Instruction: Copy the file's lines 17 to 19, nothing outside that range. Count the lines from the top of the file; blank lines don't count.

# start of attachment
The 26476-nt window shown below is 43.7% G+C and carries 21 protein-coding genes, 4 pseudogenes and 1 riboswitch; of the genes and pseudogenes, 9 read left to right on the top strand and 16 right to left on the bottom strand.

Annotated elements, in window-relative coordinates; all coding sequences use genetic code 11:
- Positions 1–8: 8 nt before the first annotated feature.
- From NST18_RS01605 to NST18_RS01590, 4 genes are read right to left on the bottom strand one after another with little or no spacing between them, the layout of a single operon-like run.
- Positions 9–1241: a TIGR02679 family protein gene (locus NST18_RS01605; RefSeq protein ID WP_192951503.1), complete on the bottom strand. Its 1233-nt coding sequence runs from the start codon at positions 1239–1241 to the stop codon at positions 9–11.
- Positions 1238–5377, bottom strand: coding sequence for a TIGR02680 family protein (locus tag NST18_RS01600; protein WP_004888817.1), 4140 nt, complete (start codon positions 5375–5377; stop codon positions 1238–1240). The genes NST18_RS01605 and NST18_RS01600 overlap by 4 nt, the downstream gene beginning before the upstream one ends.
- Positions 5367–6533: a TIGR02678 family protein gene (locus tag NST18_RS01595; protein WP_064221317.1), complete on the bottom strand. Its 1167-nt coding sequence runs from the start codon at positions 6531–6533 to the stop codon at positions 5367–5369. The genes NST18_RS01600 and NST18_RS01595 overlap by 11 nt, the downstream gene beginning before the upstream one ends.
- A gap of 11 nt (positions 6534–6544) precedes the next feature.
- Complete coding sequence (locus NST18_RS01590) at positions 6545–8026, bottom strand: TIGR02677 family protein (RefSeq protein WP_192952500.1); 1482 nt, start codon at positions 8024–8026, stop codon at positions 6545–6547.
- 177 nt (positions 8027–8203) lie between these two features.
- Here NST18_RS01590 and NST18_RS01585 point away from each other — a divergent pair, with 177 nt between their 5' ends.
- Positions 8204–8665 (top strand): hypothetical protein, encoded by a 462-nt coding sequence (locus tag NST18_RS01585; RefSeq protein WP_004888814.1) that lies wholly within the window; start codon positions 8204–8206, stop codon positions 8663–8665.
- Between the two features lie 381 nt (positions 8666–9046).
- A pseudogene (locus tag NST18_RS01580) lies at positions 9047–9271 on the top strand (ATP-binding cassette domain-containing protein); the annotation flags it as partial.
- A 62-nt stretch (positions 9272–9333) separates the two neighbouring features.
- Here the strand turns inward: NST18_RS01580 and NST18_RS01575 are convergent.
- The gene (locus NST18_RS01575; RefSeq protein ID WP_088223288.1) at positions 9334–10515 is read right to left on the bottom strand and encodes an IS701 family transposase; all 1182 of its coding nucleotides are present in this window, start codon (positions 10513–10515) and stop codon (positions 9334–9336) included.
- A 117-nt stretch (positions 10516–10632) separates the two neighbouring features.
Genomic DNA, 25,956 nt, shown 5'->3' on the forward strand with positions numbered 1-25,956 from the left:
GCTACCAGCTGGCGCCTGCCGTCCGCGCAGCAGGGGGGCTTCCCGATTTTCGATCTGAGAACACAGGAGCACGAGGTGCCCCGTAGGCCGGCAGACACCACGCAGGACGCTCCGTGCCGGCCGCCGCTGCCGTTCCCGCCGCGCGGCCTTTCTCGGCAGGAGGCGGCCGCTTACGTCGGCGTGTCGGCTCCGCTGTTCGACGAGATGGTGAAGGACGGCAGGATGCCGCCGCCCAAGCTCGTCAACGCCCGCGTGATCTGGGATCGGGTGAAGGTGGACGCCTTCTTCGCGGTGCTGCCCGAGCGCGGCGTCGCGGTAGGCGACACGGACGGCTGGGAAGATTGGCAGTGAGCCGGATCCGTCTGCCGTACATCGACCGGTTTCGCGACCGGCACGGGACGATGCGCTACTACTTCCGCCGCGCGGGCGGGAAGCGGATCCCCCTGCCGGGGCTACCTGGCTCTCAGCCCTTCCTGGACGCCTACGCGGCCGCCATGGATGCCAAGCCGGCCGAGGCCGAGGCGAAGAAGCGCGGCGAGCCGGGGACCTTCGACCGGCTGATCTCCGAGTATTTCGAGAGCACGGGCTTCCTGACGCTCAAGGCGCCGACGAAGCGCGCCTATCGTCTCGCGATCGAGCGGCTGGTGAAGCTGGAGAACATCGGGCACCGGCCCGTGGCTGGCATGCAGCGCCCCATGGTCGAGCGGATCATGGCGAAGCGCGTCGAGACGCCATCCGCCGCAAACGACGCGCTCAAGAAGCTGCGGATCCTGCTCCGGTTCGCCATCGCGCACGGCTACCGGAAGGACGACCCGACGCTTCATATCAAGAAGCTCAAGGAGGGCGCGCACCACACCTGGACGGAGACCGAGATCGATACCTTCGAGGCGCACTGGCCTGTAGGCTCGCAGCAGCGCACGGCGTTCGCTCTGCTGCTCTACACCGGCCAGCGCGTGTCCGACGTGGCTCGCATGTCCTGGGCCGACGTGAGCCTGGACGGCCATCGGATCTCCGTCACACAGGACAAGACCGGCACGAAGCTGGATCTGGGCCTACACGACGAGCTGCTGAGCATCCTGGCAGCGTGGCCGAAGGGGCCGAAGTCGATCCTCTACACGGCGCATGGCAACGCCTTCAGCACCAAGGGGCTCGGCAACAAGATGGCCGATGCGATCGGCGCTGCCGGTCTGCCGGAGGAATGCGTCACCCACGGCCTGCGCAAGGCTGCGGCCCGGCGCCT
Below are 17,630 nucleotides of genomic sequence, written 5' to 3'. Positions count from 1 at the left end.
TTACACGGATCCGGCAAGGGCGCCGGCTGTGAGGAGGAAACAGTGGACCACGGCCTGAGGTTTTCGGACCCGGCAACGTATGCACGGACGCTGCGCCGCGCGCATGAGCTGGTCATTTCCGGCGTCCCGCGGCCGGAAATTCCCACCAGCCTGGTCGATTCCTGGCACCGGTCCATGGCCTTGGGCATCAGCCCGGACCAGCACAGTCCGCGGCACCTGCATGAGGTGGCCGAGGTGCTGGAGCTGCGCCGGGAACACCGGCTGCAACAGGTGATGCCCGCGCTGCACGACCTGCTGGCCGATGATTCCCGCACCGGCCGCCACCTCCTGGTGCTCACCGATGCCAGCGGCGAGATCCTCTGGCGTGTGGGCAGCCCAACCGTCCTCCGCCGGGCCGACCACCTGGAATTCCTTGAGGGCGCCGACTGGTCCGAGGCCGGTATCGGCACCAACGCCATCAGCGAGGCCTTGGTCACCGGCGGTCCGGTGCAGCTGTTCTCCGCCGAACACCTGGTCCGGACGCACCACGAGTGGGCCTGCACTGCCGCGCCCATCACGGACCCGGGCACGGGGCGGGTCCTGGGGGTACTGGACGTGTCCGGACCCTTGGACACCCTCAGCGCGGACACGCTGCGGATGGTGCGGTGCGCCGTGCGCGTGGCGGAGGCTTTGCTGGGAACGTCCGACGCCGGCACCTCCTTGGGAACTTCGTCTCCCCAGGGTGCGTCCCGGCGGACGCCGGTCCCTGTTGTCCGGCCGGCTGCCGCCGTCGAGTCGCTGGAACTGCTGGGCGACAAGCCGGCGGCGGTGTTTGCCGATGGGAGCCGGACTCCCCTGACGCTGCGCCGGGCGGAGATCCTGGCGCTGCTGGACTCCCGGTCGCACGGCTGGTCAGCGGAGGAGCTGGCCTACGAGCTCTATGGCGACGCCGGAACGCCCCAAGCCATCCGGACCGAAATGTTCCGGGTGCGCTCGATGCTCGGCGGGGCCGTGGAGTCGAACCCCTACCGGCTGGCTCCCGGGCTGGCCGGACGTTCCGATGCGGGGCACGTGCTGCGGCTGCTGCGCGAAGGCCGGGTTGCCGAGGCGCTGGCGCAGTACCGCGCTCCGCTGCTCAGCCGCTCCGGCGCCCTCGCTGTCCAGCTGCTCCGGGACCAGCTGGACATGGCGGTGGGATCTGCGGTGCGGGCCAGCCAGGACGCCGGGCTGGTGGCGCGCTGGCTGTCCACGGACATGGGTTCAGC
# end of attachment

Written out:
- The gene (locus NST18_RS01575; RefSeq protein ID WP_088223288.1) at positions 9334–10515 is read right to left on the bottom strand and encodes an IS701 family transposase; all 1182 of its coding nucleotides are present in this window, start codon (positions 10513–10515) and stop codon (positions 9334–9336) included.
- A 117-nt stretch (positions 10516–10632) separates the two neighbouring features.
Genomic DNA, 25,956 nt, shown 5'->3' on the forward strand with positions numbered 1-25,956 from the left: